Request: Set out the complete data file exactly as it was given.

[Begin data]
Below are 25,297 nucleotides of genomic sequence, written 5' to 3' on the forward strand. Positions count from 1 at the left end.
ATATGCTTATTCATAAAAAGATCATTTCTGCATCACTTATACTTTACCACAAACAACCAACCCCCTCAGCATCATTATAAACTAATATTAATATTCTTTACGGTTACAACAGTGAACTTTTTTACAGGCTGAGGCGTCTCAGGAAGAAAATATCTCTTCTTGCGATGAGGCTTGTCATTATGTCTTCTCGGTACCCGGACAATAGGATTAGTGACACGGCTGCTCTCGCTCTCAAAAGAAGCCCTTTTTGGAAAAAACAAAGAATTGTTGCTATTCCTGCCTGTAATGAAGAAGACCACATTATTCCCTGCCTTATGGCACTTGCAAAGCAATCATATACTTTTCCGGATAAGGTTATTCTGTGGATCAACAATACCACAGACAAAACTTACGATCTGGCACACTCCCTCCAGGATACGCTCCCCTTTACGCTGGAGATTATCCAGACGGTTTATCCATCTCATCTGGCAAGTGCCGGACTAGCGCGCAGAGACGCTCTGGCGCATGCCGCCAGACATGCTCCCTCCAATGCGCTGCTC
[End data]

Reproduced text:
Below are 25,297 nucleotides of genomic sequence, written 5' to 3' on the forward strand. Positions count from 1 at the left end.
ATATGCTTATTCATAAAAAGATCATTTCTGCATCACTTATACTTTACCACAAACAACCAACCCCCTCAGCATCATTATAAACTAATATTAATATTCTTTACGGTTACAACAGTGAACTTTTTTACAGGCTGAGGCGTCTCAGGAAGAAAATATCTCTTCTTGCGATGAGGCTTGTCATTATGTCTTCTCGGTACCCGGACAATAGGATTAGTGACACGGCTGCTCTCGCTCTCAAAAGAAGCCCTTTTTGGAAAAAACAAAGAATTGTTGCTATTCCTGCCTGTAATGAAGAAGACCACATTATTCCCTGCCTTATGGCACTTGCAAAGCAATCATATACTTTTCCGGATAAGGTTATTCTGTGGATCAACAATACCACAGACAAAACTTACGATCTGGCACACTCCCTCCAGGATACGCTCCCCTTTACGCTGGAGATTATCCAGACGGTTTATCCATCTCATCTGGCAAGTGCCGGACTAGCGCGCAGAGACGCTCTGGCGCATGCCGCCAGACATGCTCCCTCCAATGCGCTGCTC